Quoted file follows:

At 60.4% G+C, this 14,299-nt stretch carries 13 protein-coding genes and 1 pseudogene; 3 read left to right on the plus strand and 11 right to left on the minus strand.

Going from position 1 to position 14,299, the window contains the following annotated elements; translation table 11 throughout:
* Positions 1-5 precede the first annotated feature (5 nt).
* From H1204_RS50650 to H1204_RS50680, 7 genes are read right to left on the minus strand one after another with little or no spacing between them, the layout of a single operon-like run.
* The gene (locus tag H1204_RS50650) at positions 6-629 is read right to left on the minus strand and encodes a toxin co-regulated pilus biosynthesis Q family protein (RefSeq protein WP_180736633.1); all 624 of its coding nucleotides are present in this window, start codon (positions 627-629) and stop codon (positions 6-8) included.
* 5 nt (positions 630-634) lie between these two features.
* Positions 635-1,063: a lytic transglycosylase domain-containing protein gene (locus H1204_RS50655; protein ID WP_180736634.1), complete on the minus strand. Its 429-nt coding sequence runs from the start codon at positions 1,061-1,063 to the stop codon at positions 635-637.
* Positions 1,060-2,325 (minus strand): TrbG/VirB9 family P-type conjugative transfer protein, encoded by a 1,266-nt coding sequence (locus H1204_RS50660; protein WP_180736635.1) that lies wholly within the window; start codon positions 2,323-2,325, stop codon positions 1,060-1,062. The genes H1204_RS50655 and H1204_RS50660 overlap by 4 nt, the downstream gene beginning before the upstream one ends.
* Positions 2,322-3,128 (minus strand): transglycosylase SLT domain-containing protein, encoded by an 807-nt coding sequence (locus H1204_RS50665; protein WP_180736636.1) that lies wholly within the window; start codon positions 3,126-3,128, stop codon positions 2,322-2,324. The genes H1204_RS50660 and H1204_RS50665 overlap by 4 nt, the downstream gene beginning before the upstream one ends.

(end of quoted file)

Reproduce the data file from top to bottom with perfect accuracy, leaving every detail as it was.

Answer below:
At 60.4% G+C, this 14,299-nt stretch carries 13 protein-coding genes and 1 pseudogene; 3 read left to right on the plus strand and 11 right to left on the minus strand.

Going from position 1 to position 14,299, the window contains the following annotated elements; translation table 11 throughout:
* Positions 1-5 precede the first annotated feature (5 nt).
* From H1204_RS50650 to H1204_RS50680, 7 genes are read right to left on the minus strand one after another with little or no spacing between them, the layout of a single operon-like run.
* The gene (locus tag H1204_RS50650) at positions 6-629 is read right to left on the minus strand and encodes a toxin co-regulated pilus biosynthesis Q family protein (RefSeq protein WP_180736633.1); all 624 of its coding nucleotides are present in this window, start codon (positions 627-629) and stop codon (positions 6-8) included.
* 5 nt (positions 630-634) lie between these two features.
* Positions 635-1,063: a lytic transglycosylase domain-containing protein gene (locus H1204_RS50655; protein ID WP_180736634.1), complete on the minus strand. Its 429-nt coding sequence runs from the start codon at positions 1,061-1,063 to the stop codon at positions 635-637.
* Positions 1,060-2,325 (minus strand): TrbG/VirB9 family P-type conjugative transfer protein, encoded by a 1,266-nt coding sequence (locus H1204_RS50660; protein WP_180736635.1) that lies wholly within the window; start codon positions 2,323-2,325, stop codon positions 1,060-1,062. The genes H1204_RS50655 and H1204_RS50660 overlap by 4 nt, the downstream gene beginning before the upstream one ends.
* Positions 2,322-3,128 (minus strand): transglycosylase SLT domain-containing protein, encoded by an 807-nt coding sequence (locus H1204_RS50665; protein WP_180736636.1) that lies wholly within the window; start codon positions 3,126-3,128, stop codon positions 2,322-2,324. The genes H1204_RS50660 and H1204_RS50665 overlap by 4 nt, the downstream gene beginning before the upstream one ends.